A Warner Classics/Erato release, © 2020 Parlophone Records Limited A Warner Classics/Erato release, ℗ 2020 Parlophone Records Limited

7
Cello Sonata No. 1 in C Minor, Op. 32: III. Allegro moderato
Edgar Moreau
00:06:35

CAMILLE SAINT-SAENS, Composer - Bertrand Chamayou, Piano, MainArtist - Edgar Moreau, Cello, MainArtist

A Warner Classics/Erato release, © 2020 Parlophone Records Limited A Warner Classics/Erato release, ℗ 2020 Parlophone Records Limited

8
Piano Trio No. 2 in E Minor, Op. 92: I. Allegro non troppo
Renaud Capuçon
00:10:26

CAMILLE SAINT-SAENS, Composer - Renaud Capucon, Violin, MainArtist - Bertrand Chamayou, Piano, MainArtist - Edgar Moreau, Cello, MainArtist

A Warner Classics/Erato release, © 2020 Parlophone Records Limited A Warner Classics/Erato release, ℗ 2020 Parlophone Records Limited

9
Piano Trio No. 2 in E Minor, Op. 92: II. Allegretto
Renaud Capuçon
00:06:08

CAMILLE SAINT-SAENS, Composer - Renaud Capucon, Violin, MainArtist - Bertrand Chamayou, Piano, MainArtist - Edgar Moreau, Cello, MainArtist

A Warner Classics/Erato release, © 2020 Parlophone Records Limited A Warner Classics/Erato release, ℗ 2020 Parlophone Records Limited

10
Piano Trio No. 2 in E Minor, Op. 92: III. Andante con moto
Renaud Capuçon
00:03:55

CAMILLE SAINT-SAENS, Composer - Renaud Capucon, Violin, MainArtist - Bertrand Chamayou, Piano, MainArtist - Edgar Moreau, Cello, MainArtist

A Warner Classics/Erato release, © 2020 Parlophone Records Limited A Warner Classics/Erato release, ℗ 2020 Parlophone Records Limited

11
Piano Trio No. 2 in E Minor, Op. 92: IV. Grazioso, poco allegro
Renaud Capuçon
00:04:21

CAMILLE SAINT-SAENS, Composer - Renaud Capucon, Violin, MainArtist - Bertrand Chamayou, Piano, MainArtist - Edgar Moreau, Cello, MainArtist

A Warner Classics/Erato release, © 2020 Parlophone Records Limited A Warner Classics/Erato release, ℗ 2020 Parlophone Records Limited

12
Piano Trio No. 2 in E Minor, Op. 92: V. Allegro
Renaud Capuçon
00:07:15

CAMILLE SAINT-SAENS, Composer - Renaud Capucon, Violin, MainArtist - Bertrand Chamayou, Piano, MainArtist - Edgar Moreau, Cello, MainArtist

A Warner Classics/Erato release, © 2020 Parlophone Records Limited A Warner Classics/Erato release, ℗ 2020 Parlophone Records Limited

Descriptif de l'album

It's always a good thing when a new recording fills a hole in the catalogue, and this all-Saint-Saëns chamber programme from seasoned collaborators Renaud Capuçon, Bertrand Chamayou and Edgar Moreau is one of those. Firstly because, while there already exists a generous smattering of readings of the first violin and cello sonatas from a range of top names, they tend not to be paired with each other. Plus, they've never been paired with the magnificent Piano Trio No. 2, which itself has been much less recorded. Add the fact that here we have not just three of France's finest artists, but among them the pianist who carried off Gramophone's “2019 Recording of the Year” precisely for his Saint-Saëns (recording of Concertos Nos. 2 & 5), there's a whole host of reasons why this album deserves your full attention.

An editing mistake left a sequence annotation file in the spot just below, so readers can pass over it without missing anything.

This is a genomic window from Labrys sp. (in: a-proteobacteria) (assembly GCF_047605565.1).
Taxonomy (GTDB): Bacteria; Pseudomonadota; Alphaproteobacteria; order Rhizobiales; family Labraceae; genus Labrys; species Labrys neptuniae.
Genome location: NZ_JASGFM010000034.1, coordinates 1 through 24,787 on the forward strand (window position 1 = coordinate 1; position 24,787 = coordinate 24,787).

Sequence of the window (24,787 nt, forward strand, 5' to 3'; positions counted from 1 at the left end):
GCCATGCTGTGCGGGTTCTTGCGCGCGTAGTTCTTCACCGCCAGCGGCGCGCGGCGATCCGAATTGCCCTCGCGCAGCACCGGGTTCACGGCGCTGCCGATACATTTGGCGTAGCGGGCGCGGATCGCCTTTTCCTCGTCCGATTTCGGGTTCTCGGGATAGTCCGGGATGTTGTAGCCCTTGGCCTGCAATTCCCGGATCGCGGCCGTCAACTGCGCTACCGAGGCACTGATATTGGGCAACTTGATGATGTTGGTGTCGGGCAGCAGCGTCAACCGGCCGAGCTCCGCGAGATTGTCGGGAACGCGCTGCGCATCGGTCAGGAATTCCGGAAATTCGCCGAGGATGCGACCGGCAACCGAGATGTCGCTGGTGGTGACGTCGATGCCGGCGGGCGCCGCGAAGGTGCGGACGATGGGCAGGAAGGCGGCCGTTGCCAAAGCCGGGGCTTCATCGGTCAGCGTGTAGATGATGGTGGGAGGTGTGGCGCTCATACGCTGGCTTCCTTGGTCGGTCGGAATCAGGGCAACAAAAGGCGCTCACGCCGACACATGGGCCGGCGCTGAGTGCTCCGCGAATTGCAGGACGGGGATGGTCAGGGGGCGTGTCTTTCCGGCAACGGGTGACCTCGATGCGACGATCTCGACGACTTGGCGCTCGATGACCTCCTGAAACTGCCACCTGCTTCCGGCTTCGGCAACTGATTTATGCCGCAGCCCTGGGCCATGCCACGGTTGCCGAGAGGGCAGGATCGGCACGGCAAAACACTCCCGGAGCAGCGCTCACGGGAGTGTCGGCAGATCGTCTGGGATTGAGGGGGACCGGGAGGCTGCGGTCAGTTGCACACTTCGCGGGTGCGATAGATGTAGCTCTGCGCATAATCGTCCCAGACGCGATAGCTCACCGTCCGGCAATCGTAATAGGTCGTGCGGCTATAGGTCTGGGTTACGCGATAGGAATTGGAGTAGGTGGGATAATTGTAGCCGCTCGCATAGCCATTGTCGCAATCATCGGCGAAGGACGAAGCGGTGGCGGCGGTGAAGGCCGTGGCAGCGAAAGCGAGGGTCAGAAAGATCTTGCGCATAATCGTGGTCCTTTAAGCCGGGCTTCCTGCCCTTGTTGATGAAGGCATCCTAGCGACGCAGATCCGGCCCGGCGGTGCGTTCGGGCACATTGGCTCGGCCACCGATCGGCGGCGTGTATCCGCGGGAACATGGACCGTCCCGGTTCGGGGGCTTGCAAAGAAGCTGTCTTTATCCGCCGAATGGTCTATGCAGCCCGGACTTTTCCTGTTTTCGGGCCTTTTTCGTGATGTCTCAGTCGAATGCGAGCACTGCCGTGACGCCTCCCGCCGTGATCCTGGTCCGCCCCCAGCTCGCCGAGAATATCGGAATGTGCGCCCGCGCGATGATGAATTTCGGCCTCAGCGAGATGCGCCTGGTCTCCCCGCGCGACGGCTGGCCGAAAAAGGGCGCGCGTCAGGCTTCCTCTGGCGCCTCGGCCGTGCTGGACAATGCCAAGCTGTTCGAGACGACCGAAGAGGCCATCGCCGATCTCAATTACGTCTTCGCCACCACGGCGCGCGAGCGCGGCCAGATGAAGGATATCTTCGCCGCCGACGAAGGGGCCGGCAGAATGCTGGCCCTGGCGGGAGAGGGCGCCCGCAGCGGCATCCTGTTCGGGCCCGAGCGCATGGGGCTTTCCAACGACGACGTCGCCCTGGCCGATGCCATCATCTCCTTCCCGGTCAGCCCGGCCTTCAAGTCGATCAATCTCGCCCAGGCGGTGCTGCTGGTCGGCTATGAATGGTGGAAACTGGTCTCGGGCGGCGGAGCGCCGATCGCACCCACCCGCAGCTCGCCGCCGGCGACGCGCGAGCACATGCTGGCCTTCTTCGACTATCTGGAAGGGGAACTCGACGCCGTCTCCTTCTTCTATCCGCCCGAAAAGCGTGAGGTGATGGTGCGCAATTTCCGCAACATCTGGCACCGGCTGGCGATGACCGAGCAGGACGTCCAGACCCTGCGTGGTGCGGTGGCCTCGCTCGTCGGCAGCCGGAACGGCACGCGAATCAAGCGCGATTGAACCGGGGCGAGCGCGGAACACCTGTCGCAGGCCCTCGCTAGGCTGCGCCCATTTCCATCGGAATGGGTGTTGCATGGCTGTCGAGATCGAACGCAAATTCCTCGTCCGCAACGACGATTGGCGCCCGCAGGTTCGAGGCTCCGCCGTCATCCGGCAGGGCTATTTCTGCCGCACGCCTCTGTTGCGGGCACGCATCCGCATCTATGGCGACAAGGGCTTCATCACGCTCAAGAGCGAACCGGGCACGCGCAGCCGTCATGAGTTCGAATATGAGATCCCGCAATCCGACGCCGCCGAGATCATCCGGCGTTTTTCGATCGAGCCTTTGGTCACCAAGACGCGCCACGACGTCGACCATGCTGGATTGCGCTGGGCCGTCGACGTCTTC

The Violin Sonata No. 1 gets things off to a great start. Dubbed the “Hippogriff Sonata” by Saint-Saëns on account of the near-mythical powers it requires of the violinist, this work demands not just supreme technique, but also a wide palette of colours, and the ability to apply them sometimes with the kind of nuance that suggests there's more going on emotionally than is perhaps sitting on the surface. Capuçon is well endowed with mystical technical powers, and they're in full play over this warm-toned performance delivered with unfailing elegance. Crucially also, the closeness of the dialogue between him and multi-coloured Chamayou yields a constant succession of pleasures that reach their apotheosis in the moto perpetuo virtuosities of the final Allegro molto. Equally crucially, the bright engineering has honoured the piano's importance, both in the overall balance, and in the clarity with which every single perfectly articulated, iridescent note of Chamayou's has been captured.
The same holds true for the capturing of his piano concerto-esque virtuosities in the Cello Sonata No. 1, classily delivered by Moreau, who himself employs a satisfyingly wide dynamic range, while maintaining finesse of tone and attack even through the stormiest moments.

Where this recording deserves reference status, however, is with the Trio. Just listen to the journey these three have taken us on even before we've made it to bar 20: the dramatically taut, forwards-propulsion of the piano's dark, opening chords; tonal matching from Capuçon and Moreau that's so exact through their passings of the melodic line that you really have to strain to hear where one stops and the other picks up; the myriad of colouristic nuances and shapings and fluctuations of temperature being brought by one and all to the music's moody rise and fall; then the glorious parting of the clouds from them as the E major second theme drops. Or, for an example at the other end of the work, listen to the impeccably tight chamber partnering on display through their deftly wrought, filigree fugue in the final movement. Also the achingly lovely upper register singing from Capuçon in that movement's (and indeed the entire trio's) softer, longer-lined moments. The whole thing is leaping out of the stereo from first to final chord, glowing, glittering, exciting and charming on every front.

Highly recommended. © Charlotte Gardner/Qobuz